RNC Withdraws from Commission on Presidential Debates

RNC Withdraws from Commission on Presidential Debates

The Republican National Committee voted unanimously on Thursday to withdraw from its participation in the Commission on Presidential Debates, the organization that has long governed general-election presidential debates.

RNC getting closer to abandoning future debates

In a statement, RNC chairwoman Ronna McDaniel said the commission is “biased and has refused to enact simple and commonsense reforms to help ensure fair debates. This includes hosting debates before voting begins and selecting moderators who have never worked for candidates on the debate stage.”

The commission was formed in 1987 as a nonprofit sponsored by both the Republican and Democratic Parties. They have sponsored debates in every presidential election since 1988. The group’s co-chairs include former RNC chairman Frank Fahrenkopf.

Thursday’s vote comes after months of signals from the RNC that it sought a break from the commission. In June 2021, McDaniel sent a letter outlining several complaints about the commission’s practices, reflecting former President Donald Trump’s concerns about the conduct of the 2020 debates.

Trump campaign was critical of the debates

The Trump campaign attacked Scully for working for Biden roughly four decades earlier, leading the journalist to accidentally publicly reach out on Twitter to Anthony Scaramucci, Trump’s short-lived White House communications director. When the outreach frustrated Republicans, Scully said he had been hacked, something he later admitted was not true. C-SPAN then placed Scully on “administrative leave” for lying.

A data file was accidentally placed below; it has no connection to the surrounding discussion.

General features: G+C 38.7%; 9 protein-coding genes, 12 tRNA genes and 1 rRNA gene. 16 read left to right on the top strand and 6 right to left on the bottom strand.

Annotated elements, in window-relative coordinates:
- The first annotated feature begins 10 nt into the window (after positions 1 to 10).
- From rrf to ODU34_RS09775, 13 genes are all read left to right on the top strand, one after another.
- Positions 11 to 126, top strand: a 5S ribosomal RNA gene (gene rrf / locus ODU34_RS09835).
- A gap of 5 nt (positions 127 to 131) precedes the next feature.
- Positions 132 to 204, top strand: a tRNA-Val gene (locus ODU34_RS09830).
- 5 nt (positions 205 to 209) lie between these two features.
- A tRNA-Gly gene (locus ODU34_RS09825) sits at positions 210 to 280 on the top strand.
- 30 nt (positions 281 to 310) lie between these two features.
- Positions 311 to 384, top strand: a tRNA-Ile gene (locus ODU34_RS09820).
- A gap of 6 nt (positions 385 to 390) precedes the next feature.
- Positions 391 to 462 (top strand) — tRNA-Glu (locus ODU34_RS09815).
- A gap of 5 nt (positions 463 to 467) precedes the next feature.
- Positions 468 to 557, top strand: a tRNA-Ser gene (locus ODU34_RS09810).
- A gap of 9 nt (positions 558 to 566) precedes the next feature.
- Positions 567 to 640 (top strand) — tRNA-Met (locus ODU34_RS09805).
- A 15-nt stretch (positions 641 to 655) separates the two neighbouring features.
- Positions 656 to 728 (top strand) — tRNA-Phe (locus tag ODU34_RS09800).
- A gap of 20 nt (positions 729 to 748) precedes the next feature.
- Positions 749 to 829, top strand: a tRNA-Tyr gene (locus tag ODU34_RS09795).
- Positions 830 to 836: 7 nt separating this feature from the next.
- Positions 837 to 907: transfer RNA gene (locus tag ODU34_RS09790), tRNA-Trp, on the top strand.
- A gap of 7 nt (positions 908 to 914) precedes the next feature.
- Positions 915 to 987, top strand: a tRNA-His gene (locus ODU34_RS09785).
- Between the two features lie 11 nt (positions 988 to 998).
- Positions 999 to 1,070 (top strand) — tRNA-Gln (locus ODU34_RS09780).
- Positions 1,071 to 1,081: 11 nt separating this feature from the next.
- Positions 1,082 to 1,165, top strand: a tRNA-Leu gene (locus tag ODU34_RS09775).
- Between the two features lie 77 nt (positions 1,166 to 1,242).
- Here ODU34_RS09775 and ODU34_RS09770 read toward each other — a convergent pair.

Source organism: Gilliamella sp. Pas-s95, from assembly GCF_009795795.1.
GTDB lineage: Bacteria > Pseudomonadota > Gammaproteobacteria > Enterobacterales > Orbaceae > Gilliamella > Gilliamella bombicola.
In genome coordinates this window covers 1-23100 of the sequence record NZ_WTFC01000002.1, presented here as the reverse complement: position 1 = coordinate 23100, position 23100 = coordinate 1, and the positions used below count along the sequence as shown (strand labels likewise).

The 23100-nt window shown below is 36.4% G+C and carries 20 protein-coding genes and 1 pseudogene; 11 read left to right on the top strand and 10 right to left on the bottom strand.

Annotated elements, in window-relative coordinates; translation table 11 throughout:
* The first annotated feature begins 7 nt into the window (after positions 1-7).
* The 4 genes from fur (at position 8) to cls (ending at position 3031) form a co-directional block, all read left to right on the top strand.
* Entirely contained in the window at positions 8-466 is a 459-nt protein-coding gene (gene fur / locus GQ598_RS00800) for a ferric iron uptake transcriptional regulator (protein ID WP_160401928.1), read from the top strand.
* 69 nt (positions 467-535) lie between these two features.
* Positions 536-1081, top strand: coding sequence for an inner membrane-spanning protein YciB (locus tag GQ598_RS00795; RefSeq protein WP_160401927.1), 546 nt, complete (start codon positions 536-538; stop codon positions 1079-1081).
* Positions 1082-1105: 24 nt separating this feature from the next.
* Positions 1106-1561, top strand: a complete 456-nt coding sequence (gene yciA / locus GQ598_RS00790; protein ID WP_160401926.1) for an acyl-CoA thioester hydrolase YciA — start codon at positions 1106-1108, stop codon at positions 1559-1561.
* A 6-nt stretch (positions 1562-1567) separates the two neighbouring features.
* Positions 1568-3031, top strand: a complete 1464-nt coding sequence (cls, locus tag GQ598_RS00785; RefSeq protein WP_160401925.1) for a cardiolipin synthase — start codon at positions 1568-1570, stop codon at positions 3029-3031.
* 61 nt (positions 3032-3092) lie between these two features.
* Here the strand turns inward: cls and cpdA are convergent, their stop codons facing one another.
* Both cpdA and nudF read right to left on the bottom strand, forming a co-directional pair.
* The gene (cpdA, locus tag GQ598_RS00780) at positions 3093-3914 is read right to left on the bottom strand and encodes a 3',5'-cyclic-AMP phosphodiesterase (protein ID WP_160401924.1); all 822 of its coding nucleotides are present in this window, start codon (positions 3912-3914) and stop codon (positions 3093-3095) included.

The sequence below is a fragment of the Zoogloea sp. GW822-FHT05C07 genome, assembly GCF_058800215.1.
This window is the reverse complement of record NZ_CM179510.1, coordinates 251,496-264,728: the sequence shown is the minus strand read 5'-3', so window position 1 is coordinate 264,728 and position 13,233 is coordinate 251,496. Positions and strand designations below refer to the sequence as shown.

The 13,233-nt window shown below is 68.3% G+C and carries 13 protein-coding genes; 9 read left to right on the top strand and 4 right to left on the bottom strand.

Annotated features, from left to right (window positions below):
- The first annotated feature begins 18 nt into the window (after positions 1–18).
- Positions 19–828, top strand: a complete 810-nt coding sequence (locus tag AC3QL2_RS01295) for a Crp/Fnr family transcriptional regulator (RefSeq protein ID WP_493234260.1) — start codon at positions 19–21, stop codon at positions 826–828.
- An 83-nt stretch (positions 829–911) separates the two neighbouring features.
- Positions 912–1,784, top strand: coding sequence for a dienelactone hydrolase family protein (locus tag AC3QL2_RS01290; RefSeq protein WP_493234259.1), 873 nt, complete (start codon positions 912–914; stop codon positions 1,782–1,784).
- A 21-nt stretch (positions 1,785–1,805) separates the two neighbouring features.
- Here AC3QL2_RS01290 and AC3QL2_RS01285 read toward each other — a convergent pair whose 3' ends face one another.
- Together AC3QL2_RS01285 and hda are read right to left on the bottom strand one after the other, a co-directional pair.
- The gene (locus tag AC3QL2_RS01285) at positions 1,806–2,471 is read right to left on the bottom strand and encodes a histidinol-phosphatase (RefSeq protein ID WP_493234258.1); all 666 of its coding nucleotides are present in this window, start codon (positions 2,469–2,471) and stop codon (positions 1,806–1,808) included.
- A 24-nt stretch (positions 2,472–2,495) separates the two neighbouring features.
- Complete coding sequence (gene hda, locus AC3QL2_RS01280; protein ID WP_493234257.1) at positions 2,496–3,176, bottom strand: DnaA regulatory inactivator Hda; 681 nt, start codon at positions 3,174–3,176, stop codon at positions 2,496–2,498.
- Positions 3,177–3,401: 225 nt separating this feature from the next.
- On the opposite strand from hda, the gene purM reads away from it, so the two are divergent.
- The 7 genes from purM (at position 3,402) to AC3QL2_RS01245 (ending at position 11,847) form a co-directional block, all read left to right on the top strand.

The commission eventually canceled the second debate after Trump declined to attend a virtual debate despite concerns over his Covid-19 diagnosis.

The RNC has advocated for a number of changes to the commission. This included adopting term limits for its board and prohibiting members from making public comments about any candidates. McDaniel, in an echo of Trump’s concerns, has also pushed for more influence on which journalists moderate general election debates. She’s been asking the commission for a “transparent criteria for selecting debate moderators that would disqualify individuals from consideration who have apparent conflicts of interest due to personal, professional, or partisan factors.”

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